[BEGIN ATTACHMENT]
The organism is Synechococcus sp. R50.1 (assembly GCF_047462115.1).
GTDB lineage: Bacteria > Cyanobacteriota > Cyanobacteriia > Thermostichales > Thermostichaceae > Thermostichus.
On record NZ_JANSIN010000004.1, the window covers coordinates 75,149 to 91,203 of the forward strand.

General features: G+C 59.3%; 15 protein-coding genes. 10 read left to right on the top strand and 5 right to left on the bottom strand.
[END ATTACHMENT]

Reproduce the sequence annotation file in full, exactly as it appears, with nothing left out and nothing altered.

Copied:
The organism is Synechococcus sp. R50.1 (assembly GCF_047462115.1).
GTDB lineage: Bacteria > Cyanobacteriota > Cyanobacteriia > Thermostichales > Thermostichaceae > Thermostichus.
On record NZ_JANSIN010000004.1, the window covers coordinates 75,149 to 91,203 of the forward strand.

General features: G+C 59.3%; 15 protein-coding genes. 10 read left to right on the top strand and 5 right to left on the bottom strand.